Mid-Century Modern Design
ear the beginning of my novel, Profile, Arden Chase mentions that he lives in a Mid-Century Modern house of stucco and stone. Not much more is said about it, but it’s a favorite style of mine, so I figured I’d write a bit about it here.
This is my blog. I can do what I want.
The term ‘Mid-Century Modern’ was first used as early as the mid-fifties. Since then, the style has been covered by broader terms such as ‘retro,’ but Mid-Century Modern, to me anyway, conjures a very specific image. A particularly nostalgic image of my childhood.
In the sixties, I spent a lot of time at my grandparents’ house in California. I distinctly remember their kitchen table with a grey patterned laminate top, a chrome surround and legs, and with matching chairs of chrome and grey vinyl. Grey and pastel pink tile on the walls. Quaint little knick-knacks from a simpler time.
Yes, everyone talked about the good old days back then, too, but compared to now, and especially as a child, it was a much simpler time.
Mid-Century Modern refers to a style that began in a time of conflicting and contradictory feelings. After the end of World War II, there was a looking forward with bright optimism. We had come out of it, perhaps not unscathed, but with a new appreciation of the power at our disposal. It seemed that there was nothing that science couldn’t do for us. ‘Atomic’ and ‘space-age’ became the new buzzwords.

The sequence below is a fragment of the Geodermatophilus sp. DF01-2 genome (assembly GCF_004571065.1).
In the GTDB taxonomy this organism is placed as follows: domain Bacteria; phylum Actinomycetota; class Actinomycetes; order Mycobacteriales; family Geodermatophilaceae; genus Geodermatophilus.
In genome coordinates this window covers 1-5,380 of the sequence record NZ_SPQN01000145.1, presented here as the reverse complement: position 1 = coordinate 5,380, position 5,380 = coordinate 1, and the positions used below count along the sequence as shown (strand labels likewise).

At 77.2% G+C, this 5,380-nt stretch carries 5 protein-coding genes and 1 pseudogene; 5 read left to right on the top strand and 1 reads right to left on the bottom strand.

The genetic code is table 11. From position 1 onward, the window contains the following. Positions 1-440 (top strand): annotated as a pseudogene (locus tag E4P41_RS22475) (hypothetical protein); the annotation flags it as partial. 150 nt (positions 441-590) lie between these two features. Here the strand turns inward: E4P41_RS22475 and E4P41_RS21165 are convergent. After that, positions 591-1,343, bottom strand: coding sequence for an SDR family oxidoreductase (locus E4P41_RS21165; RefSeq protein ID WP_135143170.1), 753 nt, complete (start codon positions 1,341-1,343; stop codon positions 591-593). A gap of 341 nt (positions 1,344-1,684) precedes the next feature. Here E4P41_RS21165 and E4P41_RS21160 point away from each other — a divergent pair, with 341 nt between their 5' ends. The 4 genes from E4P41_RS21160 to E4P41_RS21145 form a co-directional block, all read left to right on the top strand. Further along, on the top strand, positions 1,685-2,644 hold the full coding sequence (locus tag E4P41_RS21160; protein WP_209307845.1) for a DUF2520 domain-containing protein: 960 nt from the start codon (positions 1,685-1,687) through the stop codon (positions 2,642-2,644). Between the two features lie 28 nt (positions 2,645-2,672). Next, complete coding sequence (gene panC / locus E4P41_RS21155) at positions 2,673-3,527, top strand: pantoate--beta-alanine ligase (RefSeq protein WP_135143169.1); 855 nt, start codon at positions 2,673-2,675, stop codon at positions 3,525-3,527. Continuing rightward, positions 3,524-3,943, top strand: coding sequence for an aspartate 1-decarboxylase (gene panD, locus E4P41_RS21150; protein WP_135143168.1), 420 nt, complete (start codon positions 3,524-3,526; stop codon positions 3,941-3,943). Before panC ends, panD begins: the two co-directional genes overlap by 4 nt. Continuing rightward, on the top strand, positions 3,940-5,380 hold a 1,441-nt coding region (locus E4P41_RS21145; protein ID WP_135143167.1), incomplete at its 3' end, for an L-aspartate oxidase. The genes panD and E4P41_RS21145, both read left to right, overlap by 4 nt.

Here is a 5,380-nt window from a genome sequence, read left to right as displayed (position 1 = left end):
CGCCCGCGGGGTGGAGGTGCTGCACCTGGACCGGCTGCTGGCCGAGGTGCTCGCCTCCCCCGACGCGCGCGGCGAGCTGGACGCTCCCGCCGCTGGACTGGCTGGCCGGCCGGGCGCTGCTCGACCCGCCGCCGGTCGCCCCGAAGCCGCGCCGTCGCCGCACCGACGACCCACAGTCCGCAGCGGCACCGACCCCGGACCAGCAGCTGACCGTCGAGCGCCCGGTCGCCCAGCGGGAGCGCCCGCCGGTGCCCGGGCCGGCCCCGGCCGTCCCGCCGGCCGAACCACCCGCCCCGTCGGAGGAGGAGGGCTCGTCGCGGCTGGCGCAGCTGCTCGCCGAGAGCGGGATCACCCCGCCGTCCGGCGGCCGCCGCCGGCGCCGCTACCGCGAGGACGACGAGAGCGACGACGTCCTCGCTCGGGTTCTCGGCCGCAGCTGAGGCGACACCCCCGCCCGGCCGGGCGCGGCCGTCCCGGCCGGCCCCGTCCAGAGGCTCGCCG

But that optimism came with a darker counterpart. Fear became a part of everyday life, fear of unspeakable death and destruction at the hands of our faraway enemy who possessed the same technologies that we had. ‘Duck and cover’ drills became something that every student became familiar with.
The Mid-Century Modern style that grew out of that time period tried to focus on the positive. Bright and pastel colors became the norm. Futuristic architecture juxtaposed with curvy, organic-shaped furniture. Bright chrome and colorful plastic was used in everything from jukeboxes in Atomic Cafes to kitchen appliances.
Repeated geometric patterns in muted tones and so-called ‘conversational’ prints became common in fabrics, wallpaper and other decorative items. Often, the images were fun, jaunty, optimistic, sometimes bold and graphic. Much of the furniture, such as that designed by Arne Jacobsen and Charles and Ray Eames, was sensuously curved, designed more for the look than for comfort, though some of it was actually more comfortable than it looked.
Light-colored woods and nubby fabrics were used in stereo consoles and TV cabinets. IKEA and Scandinavian Design, founded in 1943 and 1955 respectively, are still known for the style of furniture that began gaining in popularity back then.
Mid-Century Modern architecture varied in style, from repeated and curved lines of such buildings as the Washington Dulles International Airport main terminal and the Watergate Hotel, to the boxy, geometric, Arts and Crafts look of Frank Lloyd Wright’s Fallingwater and the Weltzheimer Johnson House. While little is said about it in the story, the Wright architecture is what I pictured when writing about Arden’s house.
And no, it doesn’t really matter as far as the story goes, but as I said at the top of this page, it matters to me.
I hope you’ve enjoyed this little history lesson. I know I have. Now if you’ll excuse me, I’m going to put on some Dave Brubeck, mix up a dry martini and relax in my underground bomb shelter suite.